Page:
Embry-Riddle Acquires Cray Supercomputer to Advance Research

A Cray supercomputer has been installed in the Lehman Engineering and Technology Center on the University's Daytona Beach, Fla., campus to support studies of advanced propulsion systems, space weather and many other complex challenges. (Credit: Daryl LaBello)

To advance research by faculty members and graduate students institution-wide, Embry-Riddle Aeronautical University has installed a Cray® CS™ cluster supercomputer – dubbed Vega – into the Lehman Engineering and Technology Center on the Daytona Beach, Fla., campus.

“The four-cabinet Cray CS400™ will support applied research with industry partners at Embry-Riddle’s John Mica Engineering and Aerospace Innovation Complex (MicaPlex) and the related research park that is now under development,” said Becky Vasquez, the University’s vice president and chief information officer.

High-performance computing involves the use of supercomputers and parallel processing to solve complex computational problems such as research analysis, modeling and simulation. At Embry-Riddle, Vega might be used to investigate aerodynamically efficient, low sonic boom supersonic aircraft, advanced propulsion systems, space weather and atmospheric dynamics, as a few examples.


Maj Mirmirani, interim senior vice president for academic affairs and research and dean of the College of Engineering on the Daytona Beach Campus, said: “The new high-performance computing capabilities are vitally important to building strong infrastructure to support the university’s research agenda. We are pleased that our students and faculty can now apply the power and performance of a Cray supercomputer to their research projects.”

How powerful is Embry-Riddle’s new Cray supercomputer? For perspective, explained Mechanical and Aerospace Engineering Professor Bill Engblom, “While a typical desktop has two cores, Vega offers more than 3,000 of the latest-generation of processing cores.”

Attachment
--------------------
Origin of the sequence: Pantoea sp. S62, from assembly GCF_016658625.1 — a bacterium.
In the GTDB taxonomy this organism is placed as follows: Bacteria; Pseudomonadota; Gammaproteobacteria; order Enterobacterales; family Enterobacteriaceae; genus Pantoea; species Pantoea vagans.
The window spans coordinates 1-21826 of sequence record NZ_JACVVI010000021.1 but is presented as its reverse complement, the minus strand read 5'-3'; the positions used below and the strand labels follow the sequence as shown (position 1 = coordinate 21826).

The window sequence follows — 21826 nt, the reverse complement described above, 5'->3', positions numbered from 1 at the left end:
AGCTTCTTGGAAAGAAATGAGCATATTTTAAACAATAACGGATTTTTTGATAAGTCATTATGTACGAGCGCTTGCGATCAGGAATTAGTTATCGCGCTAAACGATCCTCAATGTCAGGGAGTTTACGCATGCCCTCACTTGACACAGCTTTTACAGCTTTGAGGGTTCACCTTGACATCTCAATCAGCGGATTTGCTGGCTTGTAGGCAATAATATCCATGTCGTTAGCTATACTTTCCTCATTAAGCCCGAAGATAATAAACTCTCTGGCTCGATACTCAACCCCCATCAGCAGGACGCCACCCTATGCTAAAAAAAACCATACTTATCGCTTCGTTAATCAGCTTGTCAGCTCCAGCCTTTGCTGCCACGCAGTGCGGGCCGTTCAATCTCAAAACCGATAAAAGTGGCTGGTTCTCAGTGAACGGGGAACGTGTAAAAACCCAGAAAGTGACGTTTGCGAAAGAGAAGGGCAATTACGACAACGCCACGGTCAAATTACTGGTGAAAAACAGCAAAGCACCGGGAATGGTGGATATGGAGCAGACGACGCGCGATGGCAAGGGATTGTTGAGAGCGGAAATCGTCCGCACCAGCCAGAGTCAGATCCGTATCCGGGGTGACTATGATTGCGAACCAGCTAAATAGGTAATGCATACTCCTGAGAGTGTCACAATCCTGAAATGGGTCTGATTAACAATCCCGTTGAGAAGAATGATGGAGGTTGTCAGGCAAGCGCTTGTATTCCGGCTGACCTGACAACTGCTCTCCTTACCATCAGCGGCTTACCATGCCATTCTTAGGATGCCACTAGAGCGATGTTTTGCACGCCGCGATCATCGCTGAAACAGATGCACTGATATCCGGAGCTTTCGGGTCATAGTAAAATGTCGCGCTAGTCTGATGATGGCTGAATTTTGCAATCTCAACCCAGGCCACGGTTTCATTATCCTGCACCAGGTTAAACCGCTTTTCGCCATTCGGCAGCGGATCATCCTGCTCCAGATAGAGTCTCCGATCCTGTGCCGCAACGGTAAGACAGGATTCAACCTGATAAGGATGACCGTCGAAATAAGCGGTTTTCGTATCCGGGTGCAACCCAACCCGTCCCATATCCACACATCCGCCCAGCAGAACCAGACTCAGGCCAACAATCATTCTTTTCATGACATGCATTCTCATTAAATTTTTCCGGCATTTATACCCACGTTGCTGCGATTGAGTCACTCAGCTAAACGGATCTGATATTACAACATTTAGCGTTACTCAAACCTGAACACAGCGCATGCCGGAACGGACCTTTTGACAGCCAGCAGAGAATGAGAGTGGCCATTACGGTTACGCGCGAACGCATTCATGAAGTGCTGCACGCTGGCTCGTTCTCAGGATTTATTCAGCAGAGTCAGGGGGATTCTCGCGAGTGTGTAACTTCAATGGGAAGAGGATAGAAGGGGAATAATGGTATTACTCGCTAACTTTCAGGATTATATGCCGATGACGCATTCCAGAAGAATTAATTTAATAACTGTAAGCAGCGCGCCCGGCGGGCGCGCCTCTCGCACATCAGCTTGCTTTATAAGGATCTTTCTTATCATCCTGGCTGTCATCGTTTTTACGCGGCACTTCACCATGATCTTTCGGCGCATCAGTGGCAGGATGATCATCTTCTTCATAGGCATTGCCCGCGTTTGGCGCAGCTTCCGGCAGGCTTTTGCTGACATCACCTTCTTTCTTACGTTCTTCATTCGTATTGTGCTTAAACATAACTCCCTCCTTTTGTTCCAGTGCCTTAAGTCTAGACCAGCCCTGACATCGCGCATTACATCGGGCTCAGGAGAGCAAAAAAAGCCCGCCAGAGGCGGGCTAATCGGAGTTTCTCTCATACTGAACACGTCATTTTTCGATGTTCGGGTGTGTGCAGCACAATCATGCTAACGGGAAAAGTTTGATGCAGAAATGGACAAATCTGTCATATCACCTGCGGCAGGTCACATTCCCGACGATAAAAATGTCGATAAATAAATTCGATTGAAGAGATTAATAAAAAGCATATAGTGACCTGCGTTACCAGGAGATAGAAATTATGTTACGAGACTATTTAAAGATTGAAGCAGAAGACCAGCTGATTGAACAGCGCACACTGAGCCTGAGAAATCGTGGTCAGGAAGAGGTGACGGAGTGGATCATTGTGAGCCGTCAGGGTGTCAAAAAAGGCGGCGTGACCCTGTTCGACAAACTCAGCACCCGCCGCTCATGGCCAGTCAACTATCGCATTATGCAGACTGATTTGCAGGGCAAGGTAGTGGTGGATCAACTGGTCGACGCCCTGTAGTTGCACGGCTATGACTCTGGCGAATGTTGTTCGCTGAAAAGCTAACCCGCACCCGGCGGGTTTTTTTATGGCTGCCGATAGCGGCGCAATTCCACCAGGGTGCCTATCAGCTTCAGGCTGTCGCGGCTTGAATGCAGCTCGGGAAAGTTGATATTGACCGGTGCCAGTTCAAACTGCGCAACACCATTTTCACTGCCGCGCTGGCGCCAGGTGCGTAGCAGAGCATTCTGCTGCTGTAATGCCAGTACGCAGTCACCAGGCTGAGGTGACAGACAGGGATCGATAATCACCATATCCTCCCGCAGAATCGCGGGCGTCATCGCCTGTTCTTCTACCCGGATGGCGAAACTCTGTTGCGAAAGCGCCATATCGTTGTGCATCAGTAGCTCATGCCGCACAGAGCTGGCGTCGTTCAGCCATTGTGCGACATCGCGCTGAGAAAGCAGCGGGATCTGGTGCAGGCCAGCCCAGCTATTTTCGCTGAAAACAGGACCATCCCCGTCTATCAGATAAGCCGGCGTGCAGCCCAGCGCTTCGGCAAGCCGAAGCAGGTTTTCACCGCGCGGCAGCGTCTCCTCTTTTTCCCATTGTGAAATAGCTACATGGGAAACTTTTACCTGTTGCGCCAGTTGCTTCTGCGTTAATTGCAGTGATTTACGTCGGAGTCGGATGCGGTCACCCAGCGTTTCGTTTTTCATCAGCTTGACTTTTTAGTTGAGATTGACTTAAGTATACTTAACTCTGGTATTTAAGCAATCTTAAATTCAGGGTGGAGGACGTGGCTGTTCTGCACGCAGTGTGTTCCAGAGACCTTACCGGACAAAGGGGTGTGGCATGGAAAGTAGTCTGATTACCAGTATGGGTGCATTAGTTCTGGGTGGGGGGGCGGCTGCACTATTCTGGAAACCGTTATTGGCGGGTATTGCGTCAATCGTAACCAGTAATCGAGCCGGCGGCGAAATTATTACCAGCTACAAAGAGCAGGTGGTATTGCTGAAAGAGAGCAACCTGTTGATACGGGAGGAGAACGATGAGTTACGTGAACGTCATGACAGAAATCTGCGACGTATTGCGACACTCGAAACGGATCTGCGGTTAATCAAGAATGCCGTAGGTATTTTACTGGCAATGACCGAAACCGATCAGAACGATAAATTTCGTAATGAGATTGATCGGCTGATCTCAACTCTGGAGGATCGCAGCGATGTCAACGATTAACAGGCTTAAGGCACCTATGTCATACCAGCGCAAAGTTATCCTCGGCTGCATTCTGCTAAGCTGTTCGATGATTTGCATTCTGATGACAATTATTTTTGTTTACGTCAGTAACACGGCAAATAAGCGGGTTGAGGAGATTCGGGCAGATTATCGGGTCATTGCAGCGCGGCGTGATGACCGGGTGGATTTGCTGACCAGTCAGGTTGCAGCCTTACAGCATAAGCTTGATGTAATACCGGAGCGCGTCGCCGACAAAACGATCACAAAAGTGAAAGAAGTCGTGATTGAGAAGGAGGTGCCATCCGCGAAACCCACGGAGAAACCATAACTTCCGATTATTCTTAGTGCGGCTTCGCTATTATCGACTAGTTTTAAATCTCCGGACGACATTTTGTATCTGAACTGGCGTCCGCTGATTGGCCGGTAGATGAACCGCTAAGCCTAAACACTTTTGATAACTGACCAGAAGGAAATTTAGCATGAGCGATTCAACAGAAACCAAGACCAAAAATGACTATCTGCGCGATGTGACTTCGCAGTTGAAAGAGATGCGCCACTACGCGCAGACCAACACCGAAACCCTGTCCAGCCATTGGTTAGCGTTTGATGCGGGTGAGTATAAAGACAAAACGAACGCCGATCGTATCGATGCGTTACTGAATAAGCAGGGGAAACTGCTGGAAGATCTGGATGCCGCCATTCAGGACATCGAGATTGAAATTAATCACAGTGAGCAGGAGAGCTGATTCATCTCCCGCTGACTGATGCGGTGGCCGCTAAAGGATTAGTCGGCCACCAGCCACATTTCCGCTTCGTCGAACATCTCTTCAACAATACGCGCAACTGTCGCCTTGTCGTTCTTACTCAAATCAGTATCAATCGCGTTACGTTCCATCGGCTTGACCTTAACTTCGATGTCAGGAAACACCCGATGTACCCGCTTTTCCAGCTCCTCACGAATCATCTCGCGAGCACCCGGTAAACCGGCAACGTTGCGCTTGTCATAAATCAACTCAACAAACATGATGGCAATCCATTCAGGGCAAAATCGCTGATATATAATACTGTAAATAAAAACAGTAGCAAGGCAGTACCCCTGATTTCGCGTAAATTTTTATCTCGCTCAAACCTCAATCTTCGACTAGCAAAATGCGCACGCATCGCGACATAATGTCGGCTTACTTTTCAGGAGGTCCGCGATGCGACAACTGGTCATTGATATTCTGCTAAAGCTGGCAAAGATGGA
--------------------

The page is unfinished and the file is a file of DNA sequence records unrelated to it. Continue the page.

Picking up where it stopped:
Engblom, who chaired a committee that assessed options for increasing Embry-Riddle’s high-performance computing power, added: “As a powerful numerical research tool, our new Cray system is a wonderful complement to the new state-of-the-art wind tunnel and other experimental facilities at the MicaPlex.”

The system “will substantially enhance the University’s position to attract and conduct both applied and theoretical, externally funded research,” Cray Inc. announced in an official news release. “Vega will play an important role in Embry-Riddle’s efforts to build new collaborations between the University and aerospace companies to develop, refine, and bring new products and technological services to market.”

“Embry-Riddle has a rich, respected history in the aviation and aerospace communities, and we are honored that a Cray supercomputer will support their commitment to pioneering research and educating the next generation of industry professionals,” said Fred Kohout, Cray’s senior vice president of products and chief marketing officer. “Our Cray CS systems leverage our 40-plus years of designing and building world-class supercomputers, and we are pleased that industry-leading organizations like Embry-Riddle continue to recognize the impact Cray supercomputers can have in achieving breakthrough results.”

Cray Inc. reported: “The Cray CS cluster supercomputers are industry-standards-based, highly customizable, and expressly designed to handle the most demanding range of simulation, research, analytics, and machine learning problems at scale. Cray CS systems provide flexible node configurations featuring the latest processor and interconnect technologies giving customers the ability to tailor a system to specific needs — from an all-purpose high-performance computing cluster to an accelerated system configured for shared memory, large memory, or accelerator-based tasks.”

For more information on the Cray CS cluster supercomputers, please visit the Cray website at www.cray.com.